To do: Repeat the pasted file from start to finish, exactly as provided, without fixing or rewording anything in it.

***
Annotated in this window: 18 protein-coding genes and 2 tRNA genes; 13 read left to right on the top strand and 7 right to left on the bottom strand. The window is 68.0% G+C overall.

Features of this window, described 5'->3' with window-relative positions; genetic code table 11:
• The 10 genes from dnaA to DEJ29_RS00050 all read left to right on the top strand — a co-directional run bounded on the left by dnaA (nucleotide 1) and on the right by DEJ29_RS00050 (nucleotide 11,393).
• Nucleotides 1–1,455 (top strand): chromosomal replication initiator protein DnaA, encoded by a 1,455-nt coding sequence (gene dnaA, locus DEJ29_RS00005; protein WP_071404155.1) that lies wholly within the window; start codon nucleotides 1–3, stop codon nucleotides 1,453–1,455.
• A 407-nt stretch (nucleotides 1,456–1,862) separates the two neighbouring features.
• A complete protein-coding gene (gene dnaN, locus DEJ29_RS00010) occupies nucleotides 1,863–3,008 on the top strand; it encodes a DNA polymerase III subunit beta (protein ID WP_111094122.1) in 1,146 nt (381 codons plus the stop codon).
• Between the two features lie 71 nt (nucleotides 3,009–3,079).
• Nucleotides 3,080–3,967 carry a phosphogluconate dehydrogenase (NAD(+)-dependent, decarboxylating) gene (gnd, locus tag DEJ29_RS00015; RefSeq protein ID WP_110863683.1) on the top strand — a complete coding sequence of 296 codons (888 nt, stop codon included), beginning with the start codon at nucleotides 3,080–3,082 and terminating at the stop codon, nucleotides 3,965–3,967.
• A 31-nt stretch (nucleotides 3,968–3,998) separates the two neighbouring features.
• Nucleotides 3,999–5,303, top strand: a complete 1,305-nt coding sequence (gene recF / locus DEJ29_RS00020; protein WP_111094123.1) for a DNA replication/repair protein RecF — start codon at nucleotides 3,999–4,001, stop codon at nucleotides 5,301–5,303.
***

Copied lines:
Annotated in this window: 18 protein-coding genes and 2 tRNA genes; 13 read left to right on the top strand and 7 right to left on the bottom strand. The window is 68.0% G+C overall.

Features of this window, described 5'->3' with window-relative positions; genetic code table 11:
• The 10 genes from dnaA to DEJ29_RS00050 all read left to right on the top strand — a co-directional run bounded on the left by dnaA (nucleotide 1) and on the right by DEJ29_RS00050 (nucleotide 11,393).
• Nucleotides 1–1,455 (top strand): chromosomal replication initiator protein DnaA, encoded by a 1,455-nt coding sequence (gene dnaA, locus DEJ29_RS00005; protein WP_071404155.1) that lies wholly within the window; start codon nucleotides 1–3, stop codon nucleotides 1,453–1,455.
• A 407-nt stretch (nucleotides 1,456–1,862) separates the two neighbouring features.
• A complete protein-coding gene (gene dnaN, locus DEJ29_RS00010) occupies nucleotides 1,863–3,008 on the top strand; it encodes a DNA polymerase III subunit beta (protein ID WP_111094122.1) in 1,146 nt (381 codons plus the stop codon).
• Between the two features lie 71 nt (nucleotides 3,009–3,079).
• Nucleotides 3,080–3,967 carry a phosphogluconate dehydrogenase (NAD(+)-dependent, decarboxylating) gene (gnd, locus tag DEJ29_RS00015; RefSeq protein ID WP_110863683.1) on the top strand — a complete coding sequence of 296 codons (888 nt, stop codon included), beginning with the start codon at nucleotides 3,080–3,082 and terminating at the stop codon, nucleotides 3,965–3,967.
• A 31-nt stretch (nucleotides 3,968–3,998) separates the two neighbouring features.
• Nucleotides 3,999–5,303, top strand: a complete 1,305-nt coding sequence (gene recF / locus DEJ29_RS00020; protein WP_111094123.1) for a DNA replication/repair protein RecF — start codon at nucleotides 3,999–4,001, stop codon at nucleotides 5,301–5,303.